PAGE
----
Tax rebates may be a roll of the dice
Gaming analysts expect many consumers will gamble their rebates, and casinos want in on the action.
NEW YORK (CNNMoney.com) -- Kevin Warren, a New York City doorman, knows what he's going to do with his tax rebate check: "I'm going to try to double it."
With the U.S. government getting ready to return $600 to individuals and $1,200 to couples as part of an economic stimulus plan, many analysts expect a jackpot payout for casinos as consumers try to turn their checks into much more.
"What else am I going to do with $600?" Warren asked.
With the threat of rising inflation, Warren believes he can get more bang for his buck by trying his luck on the horses than on food or new clothes.
"Things are so expensive now. What - [$600] will buy me one bag of stuff at the Gap?"
He spent his 2001 rebate check on bills, but this year Warren says he will try to make "more" with his money.
Casinos and gaming analysts believe there are many more consumers like Kevin Warren who are willing to use their rebates for gambling.
"For those who can use their checks for disposable income, that's a likely scenario," said Stuart Mann, Dean of the College of Hotel Administration at UNLV and partner at Globalysis, a firm that researches the gaming industry.
Mann sees a short-term spike in lottery ticket sales and gambling just after the checks start showing up at homes across America. As a result, casinos and state lotteries may see a momentary rise in revenues.
A contributing factor will be the money added to the pockets of five million compulsive or "problem" gamblers.
About two percent of U.S adults are compulsive gamblers, according to the National Council on Problem Gambling. "This will be like giving more booze to an alcoholic," said Keith White, the council's executive director.
Problem gambling is a behavioral illness, and its sufferers attempt to recover losses despite escalating, uncontrollable debt.
But White believes the allure of gambling does not rest with the minority of Americans who are gambling addicts. 85% of U.S. adults have gambled at least once in their lives, according to White, and he believes many taxpayers will try their luck at casinos and with lottery tickets.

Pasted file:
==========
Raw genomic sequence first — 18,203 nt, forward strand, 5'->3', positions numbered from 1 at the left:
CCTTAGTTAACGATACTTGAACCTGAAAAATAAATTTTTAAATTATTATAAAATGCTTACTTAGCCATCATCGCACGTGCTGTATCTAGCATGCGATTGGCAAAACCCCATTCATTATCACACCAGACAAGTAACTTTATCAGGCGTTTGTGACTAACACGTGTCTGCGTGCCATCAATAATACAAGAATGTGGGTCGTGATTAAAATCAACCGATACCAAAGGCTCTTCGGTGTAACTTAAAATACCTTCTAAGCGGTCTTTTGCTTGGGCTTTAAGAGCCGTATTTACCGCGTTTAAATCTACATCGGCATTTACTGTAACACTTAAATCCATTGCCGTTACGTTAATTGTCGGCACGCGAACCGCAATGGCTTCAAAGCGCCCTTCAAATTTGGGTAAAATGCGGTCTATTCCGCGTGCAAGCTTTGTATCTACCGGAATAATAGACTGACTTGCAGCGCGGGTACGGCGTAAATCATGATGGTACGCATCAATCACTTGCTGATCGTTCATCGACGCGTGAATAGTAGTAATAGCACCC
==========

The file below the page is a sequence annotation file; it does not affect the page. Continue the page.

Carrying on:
"Americans will treat these checks like gambling winnings," said White. "We know that gamblers view money that's free differently than money that they earned."
The gaming industry will be ready to cash in. James Hardiman, an analyst at FTN Midwest Securities Corp., expects casinos to launch promotions during the rebate season to capitalize on the new flow of spending money.
"You could see some impact at casinos," said Hardiman. "If casinos have been paying attention to the news, they're going to want their fair share of that money."
But the gaming industry seems more interested in long-term economic improvement than the short-term bump of rebate checks on its casinos.
"The best thing for our industry is to have a better economy," said Mitchell Etess, chief executive of Mohegan Sun casino in Connecticut. "Checks may help us in the short term, but when people feel better about their economic position, they'll feel better about spending money at the casino."
Casinos are worried that a one-time trip to gamble $600 may not turn into repeat visits. "It would be great if they came and spent their check at our casino, but once they spent their money and leave, they may be back in the same situation that they started in," said Saverio Mancini, Public Relations Director at Foxwoods Casino.
"We want people to feel good about the way the economy is moving, so they will want to come again."
Casino gamblers come out to play when they feel they have money to spend, according to Rob Stillwell, Vice President of Corporate Communications for Boyd Gaming Corp. By putting more money in Americans' pockets, Stillwell hopes, gamblers' emotions will change for the positive and the casino business will reap long-term rewards.